They were simpler times, when then-candidate for the French presidency Emmanuel Macron won over his countrymen by promising to bring to the office a combo of fresh-faced idealism and an experienced palate that could identify Bordeaux and Provence in a blind wine tasting.
Now, fighting literal fires as the Yellow Vest protests continue to rock Paris, Macron almost missed his much-beloved drop-in at the wine pavilion of the annual Paris International Agricultural Show. But the president made an appearance at 9 p.m. Saturday for a nightcap of Burgundy, Rhône and wine-policy talk. Macron, a known connoisseur of boutique growers and unicorn #sommlife selects, sipped on a rare Vacqueyras blanc from the Southern Rhône's Domaine la Fourmone and a Domaine Maillard Corton-Renardes grand cru 2011 red Burgundy.
Pascal Maillard and Ombeline Catteau of Domaine Maillard liked the pairing. "Corton-Renardes is a wine of strong character and density. Wild and smoky, it is the most racy of the Corton hill, with a lifetime potential out of the ordinary," they told Unfiltered via email. "It is surely all these subtleties that pushed [sommelier] Etienne Laporte to choose it as a wine being the image of Monsieur Macron!"
"We are very pleased to have one of our wines tasted by the president," said Marion Missolin of La Fourmone. "As Vacqueyras is mostly known for its red wines, it is interesting to introduce the audience to another aspect of our production and show the quality of this diversity." Macron himself was intrigued, "Quel cépage?" (Roussanne.)
In his chat with directors of wine-industry organizations, Macron listened to concerns about taxes on French wine exports and governmental aid for winegrowers before revisiting one of his buzziest wine policies, the push to drastically reduce the use of synthetic herbicides that can be environmentally damaging. In a speech earlier in the day, he had declared, "I think we can have the first vineyards in the world without glyphosate."
On that issue, Macron has La Fourmone and Maillard on board—both have already eliminated glyphosate in their own vineyards. "It will mean a lot to us if winegrowers of France were to become an example for the rest of the world," said Missolin.
The mysterious disappearance of some 8,000 gallons of Stone Age water, "harvested" from an iceberg for the production of vodka, continues to baffle the Royal Canadian Mounties of Newfoundland. It was enough water to make 65,000 bottles of Iceberg Vodka. Without breaking any locks, the thieves infiltrated the water warehouse, backed up a tanker truck and hooked a hose to the tank where the iceberg water was stored.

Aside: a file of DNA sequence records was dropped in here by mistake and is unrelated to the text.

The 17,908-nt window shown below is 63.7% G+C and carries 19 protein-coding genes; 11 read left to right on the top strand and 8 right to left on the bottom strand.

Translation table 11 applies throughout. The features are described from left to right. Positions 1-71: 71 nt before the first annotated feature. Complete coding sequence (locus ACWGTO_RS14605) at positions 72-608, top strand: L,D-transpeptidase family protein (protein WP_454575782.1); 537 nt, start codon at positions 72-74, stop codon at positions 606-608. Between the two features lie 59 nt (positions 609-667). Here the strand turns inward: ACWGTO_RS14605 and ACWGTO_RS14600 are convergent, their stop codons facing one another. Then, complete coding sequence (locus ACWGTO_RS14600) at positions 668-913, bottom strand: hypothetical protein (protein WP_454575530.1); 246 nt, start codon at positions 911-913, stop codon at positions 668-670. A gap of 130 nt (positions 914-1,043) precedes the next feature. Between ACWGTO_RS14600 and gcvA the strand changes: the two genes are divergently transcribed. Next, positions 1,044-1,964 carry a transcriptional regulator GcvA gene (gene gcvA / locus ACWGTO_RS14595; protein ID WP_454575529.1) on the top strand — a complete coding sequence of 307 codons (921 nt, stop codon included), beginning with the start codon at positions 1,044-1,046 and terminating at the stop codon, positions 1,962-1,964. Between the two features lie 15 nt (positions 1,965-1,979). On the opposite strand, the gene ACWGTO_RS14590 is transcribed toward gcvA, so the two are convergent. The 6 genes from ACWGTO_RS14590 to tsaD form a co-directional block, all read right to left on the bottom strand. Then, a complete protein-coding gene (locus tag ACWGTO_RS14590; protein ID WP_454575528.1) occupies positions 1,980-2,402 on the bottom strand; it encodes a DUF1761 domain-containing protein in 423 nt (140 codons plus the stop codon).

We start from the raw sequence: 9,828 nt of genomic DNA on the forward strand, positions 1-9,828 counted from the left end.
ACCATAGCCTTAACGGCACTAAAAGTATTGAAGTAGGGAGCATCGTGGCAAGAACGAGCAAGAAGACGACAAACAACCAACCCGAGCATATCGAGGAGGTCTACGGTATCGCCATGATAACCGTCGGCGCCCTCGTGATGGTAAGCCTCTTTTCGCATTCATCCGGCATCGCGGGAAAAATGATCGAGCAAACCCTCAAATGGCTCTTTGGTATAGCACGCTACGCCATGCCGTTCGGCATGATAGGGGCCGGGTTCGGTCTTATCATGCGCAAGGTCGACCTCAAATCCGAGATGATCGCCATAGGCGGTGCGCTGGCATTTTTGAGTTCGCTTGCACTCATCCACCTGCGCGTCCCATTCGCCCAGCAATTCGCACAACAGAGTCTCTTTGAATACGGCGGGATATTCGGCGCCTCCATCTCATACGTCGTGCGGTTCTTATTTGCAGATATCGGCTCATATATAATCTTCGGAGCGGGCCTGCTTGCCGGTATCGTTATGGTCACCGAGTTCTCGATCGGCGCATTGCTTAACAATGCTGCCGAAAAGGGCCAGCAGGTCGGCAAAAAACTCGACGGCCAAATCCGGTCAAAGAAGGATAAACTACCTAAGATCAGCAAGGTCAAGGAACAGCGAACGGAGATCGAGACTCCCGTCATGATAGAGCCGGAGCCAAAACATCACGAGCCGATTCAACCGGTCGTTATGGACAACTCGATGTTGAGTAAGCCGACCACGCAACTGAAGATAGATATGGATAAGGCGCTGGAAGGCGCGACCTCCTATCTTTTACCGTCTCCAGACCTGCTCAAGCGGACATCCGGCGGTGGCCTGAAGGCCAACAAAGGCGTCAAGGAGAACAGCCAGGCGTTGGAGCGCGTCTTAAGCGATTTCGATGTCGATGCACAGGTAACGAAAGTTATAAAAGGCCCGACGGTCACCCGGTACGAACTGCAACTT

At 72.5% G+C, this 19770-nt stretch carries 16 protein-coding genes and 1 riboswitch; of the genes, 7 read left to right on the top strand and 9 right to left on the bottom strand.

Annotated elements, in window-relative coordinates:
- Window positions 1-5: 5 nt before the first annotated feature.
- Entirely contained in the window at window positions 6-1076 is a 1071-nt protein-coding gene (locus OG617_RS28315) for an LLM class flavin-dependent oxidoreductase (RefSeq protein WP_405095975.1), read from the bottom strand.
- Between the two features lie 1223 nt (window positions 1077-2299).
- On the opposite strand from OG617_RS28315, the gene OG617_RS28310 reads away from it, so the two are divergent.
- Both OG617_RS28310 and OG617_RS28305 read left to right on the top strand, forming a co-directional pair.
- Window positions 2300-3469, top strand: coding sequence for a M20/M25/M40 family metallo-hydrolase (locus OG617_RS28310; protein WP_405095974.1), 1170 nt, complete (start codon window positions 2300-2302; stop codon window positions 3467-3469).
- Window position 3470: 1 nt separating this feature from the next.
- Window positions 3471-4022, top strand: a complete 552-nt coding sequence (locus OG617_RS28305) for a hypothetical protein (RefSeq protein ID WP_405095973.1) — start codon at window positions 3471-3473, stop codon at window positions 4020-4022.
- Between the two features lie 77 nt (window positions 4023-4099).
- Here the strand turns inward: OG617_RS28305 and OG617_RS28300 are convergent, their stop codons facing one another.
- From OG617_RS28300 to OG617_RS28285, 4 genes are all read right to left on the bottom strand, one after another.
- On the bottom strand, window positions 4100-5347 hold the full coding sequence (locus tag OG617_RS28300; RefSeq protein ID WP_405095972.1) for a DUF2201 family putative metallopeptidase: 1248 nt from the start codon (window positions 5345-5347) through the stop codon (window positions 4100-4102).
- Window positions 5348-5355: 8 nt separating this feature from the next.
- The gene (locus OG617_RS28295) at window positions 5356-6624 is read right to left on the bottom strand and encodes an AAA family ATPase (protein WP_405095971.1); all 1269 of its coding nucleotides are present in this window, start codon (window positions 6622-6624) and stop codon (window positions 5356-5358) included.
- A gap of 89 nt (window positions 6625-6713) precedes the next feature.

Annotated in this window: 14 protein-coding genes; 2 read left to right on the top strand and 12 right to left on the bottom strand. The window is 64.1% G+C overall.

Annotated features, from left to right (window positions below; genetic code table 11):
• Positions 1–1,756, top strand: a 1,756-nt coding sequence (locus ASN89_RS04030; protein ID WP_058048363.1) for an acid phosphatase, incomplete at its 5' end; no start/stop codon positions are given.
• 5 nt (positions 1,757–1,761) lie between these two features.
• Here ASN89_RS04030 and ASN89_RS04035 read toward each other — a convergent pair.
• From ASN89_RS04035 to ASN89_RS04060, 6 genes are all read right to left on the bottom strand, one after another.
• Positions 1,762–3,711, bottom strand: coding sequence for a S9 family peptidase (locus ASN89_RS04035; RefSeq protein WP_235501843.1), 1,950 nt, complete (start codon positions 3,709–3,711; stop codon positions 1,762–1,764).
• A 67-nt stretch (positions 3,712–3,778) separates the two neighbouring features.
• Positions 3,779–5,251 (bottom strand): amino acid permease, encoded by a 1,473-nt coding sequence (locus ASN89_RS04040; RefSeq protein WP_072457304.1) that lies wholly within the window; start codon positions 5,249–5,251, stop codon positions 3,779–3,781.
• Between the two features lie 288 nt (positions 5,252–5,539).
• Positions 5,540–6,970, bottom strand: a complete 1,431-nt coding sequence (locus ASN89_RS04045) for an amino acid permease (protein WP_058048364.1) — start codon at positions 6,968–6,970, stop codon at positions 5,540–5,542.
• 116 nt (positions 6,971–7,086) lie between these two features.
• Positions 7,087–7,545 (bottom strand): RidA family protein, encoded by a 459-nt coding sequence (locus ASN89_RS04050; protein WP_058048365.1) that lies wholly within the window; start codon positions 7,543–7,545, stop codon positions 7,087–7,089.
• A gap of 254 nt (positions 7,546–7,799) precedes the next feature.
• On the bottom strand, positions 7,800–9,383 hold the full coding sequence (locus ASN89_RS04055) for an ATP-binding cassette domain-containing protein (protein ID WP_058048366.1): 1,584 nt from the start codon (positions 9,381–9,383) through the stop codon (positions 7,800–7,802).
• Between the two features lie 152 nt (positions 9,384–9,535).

“We can only guess that they thought it was actually vodka,” Iceberg Vodka CEO and co-owner David Meyers told Unfiltered. “They’re going to have pretty big surprise.”
If you were already pretty-big-surprised at "iceberg harvest," it goes like this: Thousands of icebergs break away from the ice shelf in the arctic every year and float down "Iceberg Alley" along the coast of Newfoundland. “It’s the purest source of water on the planet,” said Meyers. “It exposes the oldest core of the ice; they have been frozen since last ice age.” But timing is everything. “It’s like grapes for the wine industry, it’s one time a year.”
The harvest crew uses articulated claws and a backhoe to pluck off chunks of about a metric ton of ice, which are then ground up and put into a hold. There, the iceberg is turned into water, by a process known as melting.
“If we don’t harvest it, it just melts and disappears. There’s no environmental footprint,” said Meyers. "Not only is it pristine and clear, it’s a fairly high pH, so it’s a soft water." No treatment or purification is needed before the company blends it with grain alcohol to make the final product. Luckily, Meyers says the distillery has sufficient stock to see them through this year’s harvest. Meanwhile, with no fingerprints and no leads, detectives may be forced to declare this—donning sunglasses—a cold case.
As recent history will tell you, the British royal family loves their wine—almost as much as we plebeians love to gossip about how much the British royal family loves their wine. And in the absence of a royal wedding to speculate on, we've got some new-old news about one of the 20th century's favorite monarchs: Elizabeth Angela Marguerite Bowes-Lyon, otherwise known as the Queen Mother, or simply "Mum" to the reigning Queen Elizabeth II.
According to Britain's Channel 5 documentary Secrets of the Royal…, the Queen Mother, who died in 2002 at age 101, had a particular fondness for Krug Champagne, and she liked it so much that she'd often keep a stash of it with her wherever she went—including, apparently, when she went to the hospital for surgery.
"At the age of 97, she was in hospital having an operation on her hip," sommelier Pippa Penny claims in a video clip of the documentary. "And she smuggled 12 bottles of Krug Champagne into the hospital to make her stay a little more comfortable and enjoyable."
We're not sure what's more impressive: A near-centenarian prioritizing Champagne during a likely physically trying time, or the ability of the Queen Mother's team to hide thousands of dollars' worth of Krug in her royal hospital suite!
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